The last decade has brought a series of new theoretical results in database theory that lead to novel query evaluation and optimization algorithms, new information theoretic approaches to cardinality estimation, dichotomy results for incomplete and for probabilistic databases, tight bounds for the answer enumeration problem, new optimization techniques for tensor algebras, and extensions of logic semantics from the Boolean to arbitrary semirings. The common denominator of these results is their reliance on Logic, in that they apply to queries expressed in some logic. During the same time period, the complexity community on one hand, and the knowledge representation community on the other hand have produced results that inform and strengthen the developments in database theory. They include results in fine-grained complexity that establish sharp bounds for the model checking problem of first order formulas, with immediate application to the query evaluation problem in databases; results on polytope fooling that have potential to lead to improved algorithms for query evaluation on probabilistic databases; novel implementations of probabilistic logic programs based on circuits (e.g., problog); novel approaches to knowledge inference such as new statistical relational learning (e.g., PSL), and novel circuit-based knowledge compilation techniques (decision diagrams such as SDDs, Sum-Product Networks).
The program on Logic and Algorithms in Database Theory and AI brings together researchers from all three communities: database theory, complexity, and knowledge representation. The explicit goal of the program is to study the subtle interaction between logics and the algorithms that they inspire. The program will have four themes: Aspects of logical query evaluation; Fine-grained complexity through the lens of Logic; Logic-based aspects of circuit complexity and model counting; and Extensions of logics to semirings and aggregation.
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Guy Van den Broeck (UCLA), Hung Ngo (RelationalAI), Sudeepa Roy (Duke University), Dan Suciu (University of Washington), Virginia Vassilevska Williams (MIT)
Long-Term Participants (tentative, including Organizers):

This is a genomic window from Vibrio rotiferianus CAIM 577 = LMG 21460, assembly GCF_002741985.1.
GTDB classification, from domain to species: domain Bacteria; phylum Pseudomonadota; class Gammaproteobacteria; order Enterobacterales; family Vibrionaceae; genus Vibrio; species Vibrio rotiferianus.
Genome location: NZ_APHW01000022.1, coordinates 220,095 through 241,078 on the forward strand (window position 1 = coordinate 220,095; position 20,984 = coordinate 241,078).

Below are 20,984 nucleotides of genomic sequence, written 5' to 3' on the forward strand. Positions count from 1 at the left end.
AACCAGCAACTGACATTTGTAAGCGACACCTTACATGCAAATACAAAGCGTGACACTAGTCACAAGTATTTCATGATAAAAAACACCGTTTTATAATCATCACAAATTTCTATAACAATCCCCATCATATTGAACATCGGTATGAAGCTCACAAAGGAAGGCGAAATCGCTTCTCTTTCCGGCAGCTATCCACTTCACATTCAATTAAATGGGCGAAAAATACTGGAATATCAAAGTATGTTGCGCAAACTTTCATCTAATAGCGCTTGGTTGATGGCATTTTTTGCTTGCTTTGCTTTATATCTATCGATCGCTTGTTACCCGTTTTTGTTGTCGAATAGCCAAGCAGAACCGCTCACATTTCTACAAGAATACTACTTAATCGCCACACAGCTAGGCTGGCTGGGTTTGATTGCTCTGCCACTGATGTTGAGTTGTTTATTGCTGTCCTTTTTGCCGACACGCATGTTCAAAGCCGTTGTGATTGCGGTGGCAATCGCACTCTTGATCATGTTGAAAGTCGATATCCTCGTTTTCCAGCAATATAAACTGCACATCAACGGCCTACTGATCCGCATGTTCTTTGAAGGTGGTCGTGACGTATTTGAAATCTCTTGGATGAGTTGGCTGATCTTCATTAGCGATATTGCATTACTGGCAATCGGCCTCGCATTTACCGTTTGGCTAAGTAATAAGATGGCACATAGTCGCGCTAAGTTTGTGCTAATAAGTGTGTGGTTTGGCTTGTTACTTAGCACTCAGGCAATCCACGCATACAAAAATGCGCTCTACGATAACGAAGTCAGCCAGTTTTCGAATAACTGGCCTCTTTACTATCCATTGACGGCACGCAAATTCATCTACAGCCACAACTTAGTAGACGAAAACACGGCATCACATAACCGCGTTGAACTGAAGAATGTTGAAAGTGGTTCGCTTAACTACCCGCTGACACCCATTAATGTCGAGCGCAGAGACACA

Mahmoud Abo Khamis (Relational AI), Antoine Amarilli (Telekom Paris), Marcelo Arenas (Pontificia Universidad Católica de Chile), Albert Atserias (Universitat Politècnica de Catalunya), Pablo Barcelo (Universidad Católica de Chile), Wolfgang Gatterbauer (Northeastern University), Floris Geerts (University of Antwerp), Erich Graedel (University of Aachen), Valentine Kabanets (Simon Fraser University), Phokion Kolaitis (University of California, Santa Cruz), Antonina Kolokolova (Memorial University of Newfoundland), Paris Koutris (University of Wisconsin-Madison), Yanhong (Annie) Liu (Stony Brook University), Wim Martens (University of Bayreuth), Denis Deratani Mauá (University of São Paulo), Batya Kenig (Technion), Stefan Mengel (CRIL-CNRS/Université d’Artois), Tova Milo (Tel Aviv University), Ben Moseley (Carnegie Mellon University), Hung Ngo (RelationalAI), Mathias Niepert (University of Stuttgart), Dan Olteanu (University of Zurich), Reinhard Pichler (TU Wien), Mirek Riedewald (Northeastern University), Sudeepa Roy (Duke University), Pierre Senellart (École normale supérieure), Dan Suciu (University of Washington), Val Tannen (University of Pennsylvania), Guy Van den Broeck (University of California, Los Angeles), Stijn Vansummeren (Université Libre de Bruxelles), Heribert Vollmer (Leibniz University Hannover), Ryan Williams (Massachusetts Institute of Technology), Virginia Vassilevska Williams (MITMassachusetts Institute of Technology), Uri Zwick (Tel Aviv University)
YooJung Choi (Arizona State University), Weiming Feng (University of Edinburgh), Markus Hecher (Massachusetts Institute of Technology), Xiao Hu (University of Waterloo), Mikaël Monet (INRIA), Remy Wang (University of Washington), Benjie Wang (University of Oxford)
Visiting Graduate Students:
Kyle Deeds (University of Washington), Ce Jin (Massachusetts Institute of Technology), Neha Makhija (Northeastern University), Timo Merkl (TU Wien), Agapi Rissaki (Northeastern University), Nikolaos Tziavelis (Northeastern University), Yinzhan Xu (Massachusetts Institute of Technology)